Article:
How I Study Chinese

Learning a new language is not easy for me. So to keep what Chinese I’ve acquired up-to-date, I use a lot of different tools.  I’ve provided the below as an overview for anyone interested. I hope it helps.

Chinese Pod

http://www.chinesepod.com

If you’d studied Chinese at all, you’re bound to know about Chinese Pod. Their two primary  hosts, Jenny and John, are “famous” within the Chinese language scene. I’ve been using the service for over two years. They continue to remain the model for podcast-based Chinese learning.

Pros: For beginners, Chinese Pod offers a free podcast series dedicated to that skill level. For the rest of us, the tiered pricing structure gives a lot of flexibility. If you’re a self-learner or need a lot of guidance, they can find a niche for you. There is also a very active user community if you have follow-up questions about the lessons or Chinese culture in general.  Also, for people who need to read their lesson like me, PDFs are available. And of course, the podcasters genuinely sound excited about their work and have great rapport. This definitely is a contagious.

Cons: At some of the lower price tiers, the audio for the dialogue is not offered. This means you actually have to find the time in the podcast where the dialogue is and continually replay it. This is a little bit annoying, as this should be an easy feature to provide. There are also some free alternatives out there that may make Chinese Pod start looking expensive, however  I’m still investigating them.

nciku

http://www.nciku.com

This is the “jack-of-all-trades, master of none” site for Chinese learners.

Pros: The dictionary has every input method you could want: English, Hanzi (汉字), and Pinyin. It’s pretty forgiving on the Pinyin side, which is helpful when trying to find a word whose tones you can’t quite remember. Also, they have tons of sentence and dialogue examples that allow you to see the words in action. If you use MSN, they even have a bot to do quick dictionary look-ups.

Cons: The site is just too messy, so I don’t use it beyond the dictionary capability that often. Because of this, it becomes more of a reference tool,  instead of an effective study device. And since they do so many things, it just gets garbled together, almost begging you to go elsewhere. Some of the sentence examples tend to be fairly advanced, so casual users may have some difficulty finding examples relevant to their needs.

Lingt

http://www.lingt.com

Recommended by a friend, this site could develop into a great tool for mastering new vocabulary.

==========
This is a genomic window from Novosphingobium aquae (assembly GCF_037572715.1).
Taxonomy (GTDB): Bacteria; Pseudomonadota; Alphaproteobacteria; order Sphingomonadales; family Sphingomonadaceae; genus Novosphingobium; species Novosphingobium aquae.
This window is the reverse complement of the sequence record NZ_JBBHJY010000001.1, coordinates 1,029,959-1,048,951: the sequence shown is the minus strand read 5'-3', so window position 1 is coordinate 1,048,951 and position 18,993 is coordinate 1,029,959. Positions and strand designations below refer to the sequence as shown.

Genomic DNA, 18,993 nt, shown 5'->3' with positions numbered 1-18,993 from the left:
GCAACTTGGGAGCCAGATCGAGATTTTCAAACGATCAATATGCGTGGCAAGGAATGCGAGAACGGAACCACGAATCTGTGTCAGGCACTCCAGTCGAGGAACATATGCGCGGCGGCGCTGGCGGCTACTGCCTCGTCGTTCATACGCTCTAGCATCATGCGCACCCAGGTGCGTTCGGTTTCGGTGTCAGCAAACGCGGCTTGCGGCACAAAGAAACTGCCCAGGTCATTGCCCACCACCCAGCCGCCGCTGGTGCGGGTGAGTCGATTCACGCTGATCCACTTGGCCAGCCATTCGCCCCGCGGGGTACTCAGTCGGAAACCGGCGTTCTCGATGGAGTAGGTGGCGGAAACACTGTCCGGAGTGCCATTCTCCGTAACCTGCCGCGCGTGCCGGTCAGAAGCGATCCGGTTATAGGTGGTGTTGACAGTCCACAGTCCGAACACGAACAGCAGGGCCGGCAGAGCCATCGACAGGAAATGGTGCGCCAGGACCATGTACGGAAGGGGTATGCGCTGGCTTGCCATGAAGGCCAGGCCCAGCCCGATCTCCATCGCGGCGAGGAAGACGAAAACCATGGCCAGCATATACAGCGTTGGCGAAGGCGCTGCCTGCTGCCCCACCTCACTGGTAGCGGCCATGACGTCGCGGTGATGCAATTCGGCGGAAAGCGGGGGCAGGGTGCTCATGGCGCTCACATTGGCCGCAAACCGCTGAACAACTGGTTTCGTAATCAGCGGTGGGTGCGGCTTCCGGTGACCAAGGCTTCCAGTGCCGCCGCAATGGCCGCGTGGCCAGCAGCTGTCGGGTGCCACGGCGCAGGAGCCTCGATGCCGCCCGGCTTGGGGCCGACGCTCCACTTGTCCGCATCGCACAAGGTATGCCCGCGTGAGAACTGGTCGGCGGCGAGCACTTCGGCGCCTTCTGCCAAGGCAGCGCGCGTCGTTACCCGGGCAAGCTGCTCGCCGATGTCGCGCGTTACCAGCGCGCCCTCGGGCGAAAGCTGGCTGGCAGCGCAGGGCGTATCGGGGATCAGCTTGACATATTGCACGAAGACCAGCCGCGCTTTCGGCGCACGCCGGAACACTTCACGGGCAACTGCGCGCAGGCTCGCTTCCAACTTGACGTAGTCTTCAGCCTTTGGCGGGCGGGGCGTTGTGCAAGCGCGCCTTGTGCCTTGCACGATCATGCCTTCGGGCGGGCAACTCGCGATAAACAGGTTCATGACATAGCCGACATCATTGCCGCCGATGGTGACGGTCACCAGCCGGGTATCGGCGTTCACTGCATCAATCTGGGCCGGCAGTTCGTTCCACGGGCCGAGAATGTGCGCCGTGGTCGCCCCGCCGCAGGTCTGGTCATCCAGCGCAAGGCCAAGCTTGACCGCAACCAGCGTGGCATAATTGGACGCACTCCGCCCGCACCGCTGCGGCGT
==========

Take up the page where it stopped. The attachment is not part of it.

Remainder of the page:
Pros: The overall concept of putting together a review schedules for new words is solid. If you already are using a set of books they support, this site can be a snap to get started with.  The game mechanics around earning badges, while cheesy, do provide enough incentive to get started with the site. Also, the cram mode is nice, especially if you need to learn a lot of words in a short period of time.

Cons: If you have to create your own vocabulary list, it can time-consuming. The list creator tool is buggy and does not let you fix mistakes, which can be extremely frustrating. You definitely need to double-check EVERYTHING you put into this tool. If you master a vocabulary list, there is no way to archive it. You either must leave it in the queue or delete it forever. So while I enjoy parts of this site, the lack of feature improvements makes me feel like the developers don’t really have their heart in it. Sadly, I think their missing a huge opportunity.

Remember.it

http://remember.it

Very similar to the Lingt concept, except with a focus on learning Chinese characters. It’s a flashcard system that passes over the writing and focuses on recognition. I’m still in the trial stage, so this review may be a little premature.

Pros: Overall, the layout of the site is nice, clean, and clear. The actual learning tool is easy to use and heavily drills you on new characters (if you’re honest). For the most part, the logic around the new characters they introduce makes sense.  During the lesson and tests, you are given access to the Hanzi, Pinyin, as well as an audio of the character. The fact that any character you fail to recognize during a test gets put into the next lesson is great for lazy students like me. It is a paid service, but you can participate in a 14-day free trial.

Cons: Outside of the tests and lesson review, you can’t go back in and review characters. A cram mode, like what’s found on Lingt, would be nice. If you want to see the character again, you must wait for the next testing of it.  And while I understand the logic of new lesson characters, it does tend add in some complicated (and not widely used) characters early in the study process.  You’d think they’d focus on some simple and more common characters. Payment is also a little high ($68usd) for some. Also, one could argue that the fact that stroke order is not taught diminishes from one’s learning, but this is only relevant if you want to learn writing.

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One Response to How I Study Chinese
  1. Carrol Wittman Reply

    There usually are not many websites with information like this man! Bookmarked!

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